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22 October, 2019

Pottery Barn Inspired DIY Galvanized Jack-o'-Lantern

I'm still enjoying a little Halloween DIY-ing here but this one will be my last for this year. It was inspired by a galvanized Jack-o'-lantern that I spied at Pottery Barn...but theirs was $40. :-( It actually went on sale but with no shipping allowed (?) and was not available anywhere near me. My only choice...create my own. And I have to say that mine cost absolutely nothing since I already had everything in my stash!

You start with a plastic trick-or-treat pumpkin....super cheap, huh? And I will add a little note here...the faces can vary, even in the same store. Try to find one with a very large grin and big opening between the teeth because it will be easier to work with as you will see.

First, remove the handle by cutting it away. I decided not to try to fill in the little holes in case I ever want to add another handle some day. Next, using an X-Acto knife, carefully cut around the black portions and remove them. Be super careful as you do this because the X-Acto knife is very sharp! I found it best to keep both of my hands on the outside of the Jack-o'-lantern as I cut. I used nail clippers and small scissors to even up the cut and remove straggling pieces. I used a nail file to smooth over a few places but would NOT recommend using sand paper. It's too hard to control and can scuff up the pumpkin.

Here's what you need to create that galvanized look:
  • White spray paint (I get mine at Walmart. It's cheap and works better than  most of the more expensive stuff.)
  • Rust-Oleum Hammered Silver spray paint
  • Folk Art medium gray acrylic paint or a paint that is only slightly darker than the spray paint
  • Natural sponge
Give the Jack-o'-lantern a good coat of white spray paint inside and out and let it dry completely. This helps to hide the original color and makes it easier to cover with the additional colors.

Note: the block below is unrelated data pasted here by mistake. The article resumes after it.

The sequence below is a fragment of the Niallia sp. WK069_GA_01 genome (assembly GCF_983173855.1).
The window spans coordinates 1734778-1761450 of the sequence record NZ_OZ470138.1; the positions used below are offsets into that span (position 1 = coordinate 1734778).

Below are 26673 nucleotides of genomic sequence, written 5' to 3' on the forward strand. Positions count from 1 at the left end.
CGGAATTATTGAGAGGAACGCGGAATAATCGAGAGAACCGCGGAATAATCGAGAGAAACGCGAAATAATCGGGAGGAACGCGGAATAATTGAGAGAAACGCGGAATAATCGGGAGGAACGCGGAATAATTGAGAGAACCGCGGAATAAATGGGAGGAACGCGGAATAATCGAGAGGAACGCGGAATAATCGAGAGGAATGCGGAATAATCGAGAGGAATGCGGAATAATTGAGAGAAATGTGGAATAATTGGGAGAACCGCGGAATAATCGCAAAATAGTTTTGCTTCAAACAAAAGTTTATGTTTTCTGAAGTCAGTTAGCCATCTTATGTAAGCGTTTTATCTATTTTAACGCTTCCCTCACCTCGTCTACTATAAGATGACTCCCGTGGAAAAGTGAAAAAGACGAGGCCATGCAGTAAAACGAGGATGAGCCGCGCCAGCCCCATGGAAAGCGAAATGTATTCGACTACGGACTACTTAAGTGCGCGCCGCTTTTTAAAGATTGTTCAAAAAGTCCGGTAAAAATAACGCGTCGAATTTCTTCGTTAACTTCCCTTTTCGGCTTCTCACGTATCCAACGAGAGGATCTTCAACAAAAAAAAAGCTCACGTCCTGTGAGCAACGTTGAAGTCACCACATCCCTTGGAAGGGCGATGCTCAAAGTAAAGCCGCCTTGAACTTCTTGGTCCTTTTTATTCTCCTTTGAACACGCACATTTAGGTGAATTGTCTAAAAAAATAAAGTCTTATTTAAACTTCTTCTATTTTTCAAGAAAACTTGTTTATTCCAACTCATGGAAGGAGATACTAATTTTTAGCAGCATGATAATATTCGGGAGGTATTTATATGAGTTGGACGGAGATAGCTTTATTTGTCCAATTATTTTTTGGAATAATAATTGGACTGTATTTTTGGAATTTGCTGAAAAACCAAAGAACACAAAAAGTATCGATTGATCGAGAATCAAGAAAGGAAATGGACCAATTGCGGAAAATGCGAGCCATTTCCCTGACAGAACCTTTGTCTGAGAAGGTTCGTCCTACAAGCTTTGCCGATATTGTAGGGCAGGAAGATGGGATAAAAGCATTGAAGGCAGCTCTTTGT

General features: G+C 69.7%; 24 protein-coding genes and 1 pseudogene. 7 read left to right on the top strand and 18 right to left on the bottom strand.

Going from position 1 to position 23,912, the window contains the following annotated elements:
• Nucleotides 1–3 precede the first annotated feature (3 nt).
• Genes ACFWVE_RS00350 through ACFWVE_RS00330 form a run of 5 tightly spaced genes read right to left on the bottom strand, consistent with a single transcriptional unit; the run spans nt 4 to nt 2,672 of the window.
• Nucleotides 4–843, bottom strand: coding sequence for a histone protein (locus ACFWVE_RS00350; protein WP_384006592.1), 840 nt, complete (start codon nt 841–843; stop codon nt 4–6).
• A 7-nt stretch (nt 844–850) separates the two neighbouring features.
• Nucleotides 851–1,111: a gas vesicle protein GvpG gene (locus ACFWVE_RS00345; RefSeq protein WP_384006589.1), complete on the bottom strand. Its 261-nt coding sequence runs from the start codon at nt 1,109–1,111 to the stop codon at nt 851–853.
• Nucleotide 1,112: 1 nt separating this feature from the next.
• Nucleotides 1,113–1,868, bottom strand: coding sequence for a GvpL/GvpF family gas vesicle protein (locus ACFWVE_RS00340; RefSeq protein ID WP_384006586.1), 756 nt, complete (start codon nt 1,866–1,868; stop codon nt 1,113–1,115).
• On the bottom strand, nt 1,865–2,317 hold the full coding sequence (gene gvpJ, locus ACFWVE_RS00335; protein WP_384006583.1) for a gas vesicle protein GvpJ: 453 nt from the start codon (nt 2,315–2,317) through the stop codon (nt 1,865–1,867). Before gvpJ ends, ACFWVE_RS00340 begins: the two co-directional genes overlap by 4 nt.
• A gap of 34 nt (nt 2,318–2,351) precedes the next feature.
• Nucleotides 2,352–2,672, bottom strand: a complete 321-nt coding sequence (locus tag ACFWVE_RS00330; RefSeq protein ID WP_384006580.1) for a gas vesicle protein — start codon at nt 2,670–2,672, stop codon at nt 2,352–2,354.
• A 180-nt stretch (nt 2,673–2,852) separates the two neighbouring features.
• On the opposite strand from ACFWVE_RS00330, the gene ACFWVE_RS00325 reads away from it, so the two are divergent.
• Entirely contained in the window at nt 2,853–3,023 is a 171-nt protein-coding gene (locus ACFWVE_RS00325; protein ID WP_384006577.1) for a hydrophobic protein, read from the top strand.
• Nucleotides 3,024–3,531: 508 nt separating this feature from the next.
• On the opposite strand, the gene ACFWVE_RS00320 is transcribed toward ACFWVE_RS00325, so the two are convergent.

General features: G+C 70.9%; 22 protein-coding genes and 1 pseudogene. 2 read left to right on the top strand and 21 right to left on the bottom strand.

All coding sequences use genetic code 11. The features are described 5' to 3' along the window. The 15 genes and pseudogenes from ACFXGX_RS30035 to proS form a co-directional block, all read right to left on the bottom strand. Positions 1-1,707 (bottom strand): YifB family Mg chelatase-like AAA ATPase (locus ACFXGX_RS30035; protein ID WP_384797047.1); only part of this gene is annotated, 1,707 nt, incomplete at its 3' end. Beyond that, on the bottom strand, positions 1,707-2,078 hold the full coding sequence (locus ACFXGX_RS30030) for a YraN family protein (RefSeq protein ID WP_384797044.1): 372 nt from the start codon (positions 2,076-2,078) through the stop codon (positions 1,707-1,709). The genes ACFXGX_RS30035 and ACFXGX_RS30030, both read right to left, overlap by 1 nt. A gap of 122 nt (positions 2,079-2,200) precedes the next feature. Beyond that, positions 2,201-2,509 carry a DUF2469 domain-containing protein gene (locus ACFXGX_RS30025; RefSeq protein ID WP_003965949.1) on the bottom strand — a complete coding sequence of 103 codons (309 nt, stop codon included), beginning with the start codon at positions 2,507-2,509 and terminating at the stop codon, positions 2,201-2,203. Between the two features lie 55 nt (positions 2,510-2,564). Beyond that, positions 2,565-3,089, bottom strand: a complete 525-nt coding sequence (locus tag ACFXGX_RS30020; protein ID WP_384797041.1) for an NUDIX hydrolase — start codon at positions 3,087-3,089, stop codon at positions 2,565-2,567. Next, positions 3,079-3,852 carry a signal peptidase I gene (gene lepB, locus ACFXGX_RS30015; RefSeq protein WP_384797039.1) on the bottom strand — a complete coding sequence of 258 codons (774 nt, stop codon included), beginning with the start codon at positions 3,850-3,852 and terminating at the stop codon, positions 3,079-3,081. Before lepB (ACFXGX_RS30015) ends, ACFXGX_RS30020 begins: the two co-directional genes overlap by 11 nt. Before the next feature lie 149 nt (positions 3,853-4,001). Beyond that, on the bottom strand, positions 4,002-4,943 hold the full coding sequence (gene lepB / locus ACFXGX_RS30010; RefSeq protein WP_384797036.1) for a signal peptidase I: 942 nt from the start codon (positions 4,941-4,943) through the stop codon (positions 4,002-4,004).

Now for the galvanizing! Spray the pumpkin with four or five light coats of the hammered silver, letting it dry completely between each coat. I kept going until I began to see a shine and the texture of the hammered finish began to show. Once it is completely dry, place a small amount (not much more than a drop) of the acrylic paint on the dry sponge and dab it on a paper towel until most of it is gone. Next, dab it on the pumpkin in a random pattern, switching directions back and forth as you work. Cover the entire pumpkin, leaving the hammered finish showing through in spots. You can make it as concentrated as you wish.

And here it is! I love the way it turned out...not bad at all for free! :-) Now just add an LED candle (Don't use the real thing...way too much paint going on to add a flame!) and it's the perfect farmhouse-y Jack-o'-lantern! I love the look of an orange candle as its glow shows through that grin. And best of all, you can't even tell it had such humble beginnings!

And just in case you are looking for another Jack-o'-lantern project, here's my HALLOWEEN COOKIE JAR MAKEOVER. I transformed a cookie jar with no lid into this bewitching cutie!

And stay tuned because I have a fall tablescape and some tips for Thanksgiving to share with you!

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  1. I'd like to see yours compared to the Pottery Barn one.

    1. Hi Ron! Thanks for stopping by! :-) There is a link to the Pottery Barn version in the post.


Thanks so much for stopping by and taking the time to comment! I appreciate my wonderful readers!... Debbie